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5:36 am
Sat October 12, 2013

Red Cross Wants Video Games To Get Real On War Crimes

Originally published on Sat October 12, 2013 7:46 am

There aren't universal laws of war when it comes to video games. Players can disregard the rules of the Geneva Convention without encountering any consequences. The International Committee of the Red Cross wants to change that.

ICRC spokesman Bernard Barrett says that for the past two years, a special unit of the Red Cross has been working with video game producers to help them simulate real-world sanctions for virtual war crimes.

As its website explains, "The ICRC is concerned that certain game scenarios could lead to a trivialization of serious violations of the law of armed conflict."

"We're not going to get into the fine technicalities of the Geneva Conventions," Bennett tells Weekend Edition host Scott Simon, but the organization is focusing on things like deliberately killing civilians, shooting at ambulances and torture.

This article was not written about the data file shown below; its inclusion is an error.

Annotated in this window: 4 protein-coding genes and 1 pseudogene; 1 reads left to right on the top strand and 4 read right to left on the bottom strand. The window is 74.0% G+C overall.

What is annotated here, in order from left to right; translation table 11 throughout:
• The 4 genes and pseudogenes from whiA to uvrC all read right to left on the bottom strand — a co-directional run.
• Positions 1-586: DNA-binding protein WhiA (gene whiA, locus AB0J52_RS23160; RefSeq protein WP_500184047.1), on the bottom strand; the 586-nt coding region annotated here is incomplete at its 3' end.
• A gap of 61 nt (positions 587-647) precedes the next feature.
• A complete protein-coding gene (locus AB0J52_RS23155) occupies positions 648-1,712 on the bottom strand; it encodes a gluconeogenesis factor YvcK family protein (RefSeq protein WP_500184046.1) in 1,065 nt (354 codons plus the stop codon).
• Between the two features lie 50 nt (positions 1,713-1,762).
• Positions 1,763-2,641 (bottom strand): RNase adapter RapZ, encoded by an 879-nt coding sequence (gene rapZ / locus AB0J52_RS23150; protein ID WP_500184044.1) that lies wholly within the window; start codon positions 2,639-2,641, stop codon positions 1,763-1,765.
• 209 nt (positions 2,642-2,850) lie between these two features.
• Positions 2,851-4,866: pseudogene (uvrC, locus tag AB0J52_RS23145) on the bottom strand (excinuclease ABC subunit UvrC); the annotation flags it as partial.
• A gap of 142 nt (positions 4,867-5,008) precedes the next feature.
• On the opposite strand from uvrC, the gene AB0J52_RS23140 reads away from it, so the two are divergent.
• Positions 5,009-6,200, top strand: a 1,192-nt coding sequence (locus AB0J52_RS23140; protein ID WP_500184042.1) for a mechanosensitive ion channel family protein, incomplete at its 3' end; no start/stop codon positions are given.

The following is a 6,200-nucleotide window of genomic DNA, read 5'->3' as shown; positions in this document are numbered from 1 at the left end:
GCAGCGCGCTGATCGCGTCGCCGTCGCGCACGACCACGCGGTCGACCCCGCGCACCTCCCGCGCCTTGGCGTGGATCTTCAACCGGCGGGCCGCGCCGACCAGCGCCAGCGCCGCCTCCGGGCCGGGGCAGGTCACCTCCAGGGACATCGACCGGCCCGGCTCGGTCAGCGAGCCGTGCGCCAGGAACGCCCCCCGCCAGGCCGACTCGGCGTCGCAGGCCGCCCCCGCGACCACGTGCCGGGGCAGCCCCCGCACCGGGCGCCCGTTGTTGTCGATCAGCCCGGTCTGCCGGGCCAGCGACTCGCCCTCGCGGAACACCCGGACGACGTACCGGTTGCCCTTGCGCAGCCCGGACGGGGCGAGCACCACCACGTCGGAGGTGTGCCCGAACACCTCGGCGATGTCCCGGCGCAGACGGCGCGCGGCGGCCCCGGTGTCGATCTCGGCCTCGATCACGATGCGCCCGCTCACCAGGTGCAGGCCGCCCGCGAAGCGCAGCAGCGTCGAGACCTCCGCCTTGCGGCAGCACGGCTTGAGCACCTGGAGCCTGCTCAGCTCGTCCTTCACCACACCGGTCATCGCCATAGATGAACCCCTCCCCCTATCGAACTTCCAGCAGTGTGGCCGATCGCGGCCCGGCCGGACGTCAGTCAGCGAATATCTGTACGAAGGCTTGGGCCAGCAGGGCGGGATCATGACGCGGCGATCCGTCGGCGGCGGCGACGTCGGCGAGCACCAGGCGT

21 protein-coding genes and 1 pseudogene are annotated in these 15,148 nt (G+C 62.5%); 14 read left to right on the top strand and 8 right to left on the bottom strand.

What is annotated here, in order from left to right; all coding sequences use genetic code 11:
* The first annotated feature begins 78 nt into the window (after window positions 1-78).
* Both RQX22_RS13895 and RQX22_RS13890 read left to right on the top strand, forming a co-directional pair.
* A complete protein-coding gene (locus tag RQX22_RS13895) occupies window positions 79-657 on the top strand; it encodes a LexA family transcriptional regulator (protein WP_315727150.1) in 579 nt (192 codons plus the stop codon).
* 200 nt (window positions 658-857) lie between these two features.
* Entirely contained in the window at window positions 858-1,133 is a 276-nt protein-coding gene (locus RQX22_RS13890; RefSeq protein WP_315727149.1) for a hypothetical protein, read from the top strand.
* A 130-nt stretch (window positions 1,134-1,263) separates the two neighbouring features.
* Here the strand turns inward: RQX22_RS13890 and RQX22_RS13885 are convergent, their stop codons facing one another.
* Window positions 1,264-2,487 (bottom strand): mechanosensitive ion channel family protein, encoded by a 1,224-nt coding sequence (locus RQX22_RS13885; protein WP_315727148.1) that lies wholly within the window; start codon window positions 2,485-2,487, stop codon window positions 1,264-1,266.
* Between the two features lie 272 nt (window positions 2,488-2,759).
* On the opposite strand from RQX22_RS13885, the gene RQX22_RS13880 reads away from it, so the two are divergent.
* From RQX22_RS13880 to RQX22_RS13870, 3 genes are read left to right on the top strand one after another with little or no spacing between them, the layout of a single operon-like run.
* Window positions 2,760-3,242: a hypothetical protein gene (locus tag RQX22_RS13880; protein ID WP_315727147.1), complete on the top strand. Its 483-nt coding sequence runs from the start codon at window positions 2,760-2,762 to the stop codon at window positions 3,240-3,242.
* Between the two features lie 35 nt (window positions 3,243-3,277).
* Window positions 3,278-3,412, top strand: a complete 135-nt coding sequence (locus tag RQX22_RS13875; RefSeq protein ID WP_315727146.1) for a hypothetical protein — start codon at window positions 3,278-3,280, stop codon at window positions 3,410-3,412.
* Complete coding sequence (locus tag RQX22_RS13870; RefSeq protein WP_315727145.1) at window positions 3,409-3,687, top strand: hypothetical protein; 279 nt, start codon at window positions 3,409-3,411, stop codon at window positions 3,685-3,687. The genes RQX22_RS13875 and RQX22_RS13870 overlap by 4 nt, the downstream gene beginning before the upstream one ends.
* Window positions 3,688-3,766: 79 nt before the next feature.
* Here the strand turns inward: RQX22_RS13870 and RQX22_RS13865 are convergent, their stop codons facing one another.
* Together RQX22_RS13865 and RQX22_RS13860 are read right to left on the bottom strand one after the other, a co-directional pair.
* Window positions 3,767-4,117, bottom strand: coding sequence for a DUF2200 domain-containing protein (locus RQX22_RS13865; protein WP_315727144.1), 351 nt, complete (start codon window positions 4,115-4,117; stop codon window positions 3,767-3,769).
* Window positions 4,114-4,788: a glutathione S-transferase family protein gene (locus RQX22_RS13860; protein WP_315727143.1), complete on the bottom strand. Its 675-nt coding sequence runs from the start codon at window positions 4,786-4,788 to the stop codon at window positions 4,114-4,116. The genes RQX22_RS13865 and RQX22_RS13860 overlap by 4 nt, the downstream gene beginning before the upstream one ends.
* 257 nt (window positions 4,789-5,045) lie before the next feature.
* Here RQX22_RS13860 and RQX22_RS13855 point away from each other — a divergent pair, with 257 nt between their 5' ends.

Some games already do exact a price for such violations, he says: "In one game for example, at a company that we've worked with, if you start shooting indiscriminately at civilians, someone from your own side may start shooting at you."


Interview Highlights

On how the ICRC works with video game producers

We've approached them, and in some cases they've approached us, asking for advice. In one case we said, "Hey, would you like to incorporate this in your game?" They thought it was a wonderful idea, so we sat down with them and explained some of the basic concerns and maybe some ways that they might want to approach it.

On whether flouting the rules of war in games is just an accurate reflection of life

It may reflect what happens in life. At the same time, because they are flouted, we can't throw up our hands and say it's useless, anything is allowable under war. We have to keep insisting on that, and we have to keep pushing the notion that there are laws, even in war, and that they must be respected.